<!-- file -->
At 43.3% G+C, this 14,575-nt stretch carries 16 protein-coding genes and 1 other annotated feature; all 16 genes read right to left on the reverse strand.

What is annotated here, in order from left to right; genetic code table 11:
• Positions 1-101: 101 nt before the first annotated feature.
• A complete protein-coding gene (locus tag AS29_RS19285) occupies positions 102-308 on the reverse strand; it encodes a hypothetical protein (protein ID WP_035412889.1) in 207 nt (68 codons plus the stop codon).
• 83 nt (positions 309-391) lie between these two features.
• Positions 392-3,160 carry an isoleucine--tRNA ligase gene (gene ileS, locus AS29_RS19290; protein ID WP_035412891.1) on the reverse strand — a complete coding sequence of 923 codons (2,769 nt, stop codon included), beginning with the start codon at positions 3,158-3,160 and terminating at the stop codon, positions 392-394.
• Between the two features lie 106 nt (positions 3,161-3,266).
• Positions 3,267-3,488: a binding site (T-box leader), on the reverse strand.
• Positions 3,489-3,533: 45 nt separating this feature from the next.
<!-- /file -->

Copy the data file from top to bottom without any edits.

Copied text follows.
At 43.3% G+C, this 14,575-nt stretch carries 16 protein-coding genes and 1 other annotated feature; all 16 genes read right to left on the reverse strand.

What is annotated here, in order from left to right; genetic code table 11:
• Positions 1-101: 101 nt before the first annotated feature.
• A complete protein-coding gene (locus tag AS29_RS19285) occupies positions 102-308 on the reverse strand; it encodes a hypothetical protein (protein ID WP_035412889.1) in 207 nt (68 codons plus the stop codon).
• 83 nt (positions 309-391) lie between these two features.
• Positions 392-3,160 carry an isoleucine--tRNA ligase gene (gene ileS, locus AS29_RS19290; protein ID WP_035412891.1) on the reverse strand — a complete coding sequence of 923 codons (2,769 nt, stop codon included), beginning with the start codon at positions 3,158-3,160 and terminating at the stop codon, positions 392-394.
• Between the two features lie 106 nt (positions 3,161-3,266).
• Positions 3,267-3,488: a binding site (T-box leader), on the reverse strand.
• Positions 3,489-3,533: 45 nt separating this feature from the next.